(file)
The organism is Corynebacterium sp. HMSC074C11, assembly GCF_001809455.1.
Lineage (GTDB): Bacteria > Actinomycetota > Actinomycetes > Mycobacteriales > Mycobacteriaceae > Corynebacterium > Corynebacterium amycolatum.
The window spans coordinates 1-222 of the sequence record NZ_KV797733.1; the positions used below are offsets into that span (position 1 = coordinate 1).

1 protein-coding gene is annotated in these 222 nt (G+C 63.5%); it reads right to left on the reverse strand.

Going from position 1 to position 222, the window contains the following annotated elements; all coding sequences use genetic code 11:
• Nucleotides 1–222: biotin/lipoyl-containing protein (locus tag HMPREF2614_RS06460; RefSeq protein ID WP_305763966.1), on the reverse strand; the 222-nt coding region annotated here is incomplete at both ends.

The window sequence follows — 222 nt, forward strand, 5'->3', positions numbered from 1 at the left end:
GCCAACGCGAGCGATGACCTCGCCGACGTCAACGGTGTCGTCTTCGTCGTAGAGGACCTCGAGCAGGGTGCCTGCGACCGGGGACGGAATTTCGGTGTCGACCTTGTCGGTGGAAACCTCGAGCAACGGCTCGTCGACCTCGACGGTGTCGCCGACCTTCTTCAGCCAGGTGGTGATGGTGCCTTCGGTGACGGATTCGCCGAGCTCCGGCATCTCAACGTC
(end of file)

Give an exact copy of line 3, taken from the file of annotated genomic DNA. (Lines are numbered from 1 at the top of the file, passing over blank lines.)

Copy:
The window spans coordinates 1-222 of the sequence record NZ_KV797733.1; the positions used below are offsets into that span (position 1 = coordinate 1).